It's the last official weekend of winter, and thank goodness for that. Don't get me wrong, I've actually enjoyed the crisp mornings (yes even that - 8) and the clear sunny days which invariably followed, and I'll miss the curling up in front of an open fire with a book. However, for me, winter 2014 has been a bit of a challenge, due entirely to an obsession with snowmen among the younger members of the Yowie household.
Yes, snowmen! Inspired by Olaf, the hapless, yet lovable snowman who stars in the Disney animation Frozen (based on Hans Christian Andersen's fairytale The Snow Queen), the past three months have been one long quest for my two daughters Emily, three, and Sarah, Seven, to make (or find) as many snowmen as possible. You'd think you'd need snow to make snowmen, but it appears not - in early June, when one of my beanbags burst (somewhat ironically while the kids were enthusiastically dancing to the Frozen soundtrack) Emily and Sarah saw it as an opportunity to craft a snowman out of the thousands of Styrofoam balls which promptly filled the lounge room. As you can imagine, it didn't end well - for weeks, every time I went fishing for the TV remote control which often becomes wedged down the back of the sofa, I ended up with a handful of the clingy white balls.
Then, once the temperature really started to plummet in mid-June, our snowman quest began in earnest. First, the kids desperately tried to mould the morning ice scraped off the Yowie mobile's windscreen into a mini Olaf. These failed attempts were soon followed by a couple of weekend trips to Corin Forest, where the small patch of man-made snow proved too icy (and too dangerous for a snowman to survive the onslaught of hundreds of toboggans). Mrs Yowie and I eventually realised we had to bite the bullet and make the pilgrimage further afield to Selwyn Snowfields, which has experienced its best season in more than a decade.
During our first excursion to the family-friendly resort, the 2½-hour drive was progressing well until, during a pit-stop in Cooma, the girls noticed the giant, wooden cut-out snowmen above the shop facades in the main street. Now while they aren't exactly Olaf lookalikes, Emily and Sarah took great delight in dragging me the full length of the street counting them. We lost count at about 31 (the main street is longer than you think!) and when we finally made it to Selwyn, most people were already leaving for the day. However so desperate were the girls to make their very own Olaf that they raced over to the pile of snow which had been crudely ploughed off the car park and made a mini, albeit mud-coloured Olaf.
In between what became semi-regular excursions to Selwyn (thankfully, we also did some skiing), on that weekend in July when the Bureau of Meteorology (BOM) predicted the possibility of snowfalls in Canberra's suburbs, both Saturday and Sunday in the Yowie household were spent peering out the window, carrot (for nose) and branches (for arms) broken off my prized dogwood tree (note to kids: a deciduous tree is not a dead tree!) at the ready. The BOM were spot on, it did snow at our place – all seven (or was it eight?) fluffy flakes of it. Even the best minds in Silicon Valley would have trouble engineering a snowman out of just seven snowflakes, let alone two little girls.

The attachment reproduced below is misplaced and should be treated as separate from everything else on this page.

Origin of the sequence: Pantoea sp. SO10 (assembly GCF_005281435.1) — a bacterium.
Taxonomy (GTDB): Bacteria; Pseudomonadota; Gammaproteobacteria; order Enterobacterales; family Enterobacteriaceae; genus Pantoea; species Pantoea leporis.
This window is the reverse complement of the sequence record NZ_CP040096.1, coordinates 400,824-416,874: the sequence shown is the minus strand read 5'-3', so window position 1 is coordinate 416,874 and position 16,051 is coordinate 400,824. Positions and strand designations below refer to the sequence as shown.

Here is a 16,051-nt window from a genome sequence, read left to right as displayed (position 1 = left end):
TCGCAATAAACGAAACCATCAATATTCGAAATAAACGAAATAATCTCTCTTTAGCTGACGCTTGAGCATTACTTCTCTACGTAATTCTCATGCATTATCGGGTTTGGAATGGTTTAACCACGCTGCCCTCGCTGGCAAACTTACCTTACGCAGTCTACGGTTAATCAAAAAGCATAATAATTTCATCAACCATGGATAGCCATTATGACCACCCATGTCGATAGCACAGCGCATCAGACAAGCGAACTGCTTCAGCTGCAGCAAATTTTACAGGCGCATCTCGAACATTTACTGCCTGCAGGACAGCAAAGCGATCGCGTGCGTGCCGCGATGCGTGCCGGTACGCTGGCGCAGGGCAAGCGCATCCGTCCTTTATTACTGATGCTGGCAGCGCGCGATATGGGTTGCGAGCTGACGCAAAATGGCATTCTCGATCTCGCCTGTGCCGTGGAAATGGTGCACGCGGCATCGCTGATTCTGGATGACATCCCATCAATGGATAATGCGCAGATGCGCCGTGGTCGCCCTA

It was Sarah's seventh birthday a couple of weeks ago, and naturally the party was Frozen-themed. Our 1970s Woman's Weekly 'Children's Birthday Cake Book' doesn't feature an Olaf so the high-pressure job of producing a Frozen-themed cake was outsourced to Amy, one of Mrs Yowie's work colleagues (besides Mrs Yowie was too busy still vacuuming up Styrofoam balls). Meanwhile, our lounge room was transformed into a virtual film set with life-like posters of Olaf and giant cardboard cutout snowflakes adorning the walls and ceiling. On more than one occasion when we weren't home, our heater (on a timer) caused some of these snowflakes positioned near air vents to blow around, triggering the sensor on our alarm. Lucky we have understanding neighbours.
On party day, when Amy arrived looking bleary eyed, I feared the worst. I thought she was coming to apologise that she'd been out on an all-night bender (an understandable reaction if faced with such a task) and had failed to produce the goods. But thankfully, she did have the knockout cake in tow, which had taken her most of the night to decorate. "Making Olaf was the hardest bit, he took hours," explained the weary cake maker, half-smiling, half-cringing as Sarah screeched in delight, almost knocking over the perfectly sculpted snowman.
The party went well, the cake was gobbled up, and most importantly my other beanbag wasn't ripped to shreds.